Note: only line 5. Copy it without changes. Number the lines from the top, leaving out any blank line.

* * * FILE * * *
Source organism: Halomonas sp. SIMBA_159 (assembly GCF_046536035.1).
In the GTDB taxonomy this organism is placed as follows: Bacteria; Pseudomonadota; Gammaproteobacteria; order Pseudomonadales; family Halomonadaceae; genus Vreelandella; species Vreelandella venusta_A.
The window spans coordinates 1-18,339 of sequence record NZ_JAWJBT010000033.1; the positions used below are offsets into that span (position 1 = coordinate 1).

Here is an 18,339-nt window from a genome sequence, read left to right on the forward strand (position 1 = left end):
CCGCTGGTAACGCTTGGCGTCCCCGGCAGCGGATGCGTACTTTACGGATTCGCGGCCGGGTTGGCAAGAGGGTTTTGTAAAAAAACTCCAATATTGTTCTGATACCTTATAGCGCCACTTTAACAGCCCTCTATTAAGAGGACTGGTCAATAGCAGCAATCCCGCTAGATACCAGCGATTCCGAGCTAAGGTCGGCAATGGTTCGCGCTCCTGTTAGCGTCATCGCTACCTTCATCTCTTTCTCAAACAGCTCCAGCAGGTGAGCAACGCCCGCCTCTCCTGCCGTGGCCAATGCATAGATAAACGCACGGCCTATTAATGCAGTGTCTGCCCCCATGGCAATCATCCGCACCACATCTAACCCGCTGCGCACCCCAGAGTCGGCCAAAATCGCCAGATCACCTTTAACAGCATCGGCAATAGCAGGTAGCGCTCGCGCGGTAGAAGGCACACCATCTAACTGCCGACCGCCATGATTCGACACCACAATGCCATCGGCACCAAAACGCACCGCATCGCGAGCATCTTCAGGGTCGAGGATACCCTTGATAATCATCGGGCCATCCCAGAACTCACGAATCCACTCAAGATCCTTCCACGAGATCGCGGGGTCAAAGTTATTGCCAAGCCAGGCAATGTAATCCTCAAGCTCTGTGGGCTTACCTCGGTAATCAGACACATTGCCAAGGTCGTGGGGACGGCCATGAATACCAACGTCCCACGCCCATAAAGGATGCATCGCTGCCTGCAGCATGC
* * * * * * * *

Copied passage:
CCGCTGGTAACGCTTGGCGTCCCCGGCAGCGGATGCGTACTTTACGGATTCGCGGCCGGGTTGGCAAGAGGGTTTTGTAAAAAAACTCCAATATTGTTCTGATACCTTATAGCGCCACTTTAACAGCCCTCTATTAAGAGGACTGGTCAATAGCAGCAATCCCGCTAGATACCAGCGATTCCGAGCTAAGGTCGGCAATGGTTCGCGCTCCTGTTAGCGTCATCGCTACCTTCATCTCTTTCTCAAACAGCTCCAGCAGGTGAGCAACGCCCGCCTCTCCTGCCGTGGCCAATGCATAGATAAACGCACGGCCTATTAATGCAGTGTCTGCCCCCATGGCAATCATCCGCACCACATCTAACCCGCTGCGCACCCCAGAGTCGGCCAAAATCGCCAGATCACCTTTAACAGCATCGGCAATAGCAGGTAGCGCTCGCGCGGTAGAAGGCACACCATCTAACTGCCGACCGCCATGATTCGACACCACAATGCCATCGGCACCAAAACGCACCGCATCGCGAGCATCTTCAGGGTCGAGGATACCCTTGATAATCATCGGGCCATCCCAGAACTCACGAATCCACTCAAGATCCTTCCACGAGATCGCGGGGTCAAAGTTATTGCCAAGCCAGGCAATGTAATCCTCAAGCTCTGTGGGCTTACCTCGGTAATCAGACACATTGCCAAGGTCGTGGGGACGGCCATGAATACCAACGTCCCACGCCCATAAAGGATGCATCGCTGCCTGCAGCATGC